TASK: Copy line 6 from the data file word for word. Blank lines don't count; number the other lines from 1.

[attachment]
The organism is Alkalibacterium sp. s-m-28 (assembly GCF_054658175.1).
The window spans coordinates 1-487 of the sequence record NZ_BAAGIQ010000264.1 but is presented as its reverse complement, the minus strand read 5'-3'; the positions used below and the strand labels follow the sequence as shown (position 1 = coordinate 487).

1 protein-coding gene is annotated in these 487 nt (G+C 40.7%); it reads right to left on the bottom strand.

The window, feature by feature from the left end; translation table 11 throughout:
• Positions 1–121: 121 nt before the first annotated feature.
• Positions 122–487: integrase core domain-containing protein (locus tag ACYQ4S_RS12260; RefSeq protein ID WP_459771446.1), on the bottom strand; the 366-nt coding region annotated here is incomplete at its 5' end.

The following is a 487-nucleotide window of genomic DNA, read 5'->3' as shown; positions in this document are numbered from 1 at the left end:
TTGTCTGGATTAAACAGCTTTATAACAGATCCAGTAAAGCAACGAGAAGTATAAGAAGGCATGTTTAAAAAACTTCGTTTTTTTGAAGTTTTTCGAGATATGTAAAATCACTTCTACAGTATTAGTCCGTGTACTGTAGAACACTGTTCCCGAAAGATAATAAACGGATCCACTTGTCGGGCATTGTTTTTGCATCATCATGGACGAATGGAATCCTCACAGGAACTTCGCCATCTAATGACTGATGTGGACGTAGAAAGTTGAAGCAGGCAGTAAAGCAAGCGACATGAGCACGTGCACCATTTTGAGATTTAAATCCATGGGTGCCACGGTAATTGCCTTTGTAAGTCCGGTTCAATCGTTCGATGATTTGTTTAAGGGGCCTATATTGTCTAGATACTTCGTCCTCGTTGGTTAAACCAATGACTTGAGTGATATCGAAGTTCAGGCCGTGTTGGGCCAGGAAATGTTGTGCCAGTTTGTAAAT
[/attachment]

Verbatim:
• Positions 122–487: integrase core domain-containing protein (locus tag ACYQ4S_RS12260; RefSeq protein ID WP_459771446.1), on the bottom strand; the 366-nt coding region annotated here is incomplete at its 5' end.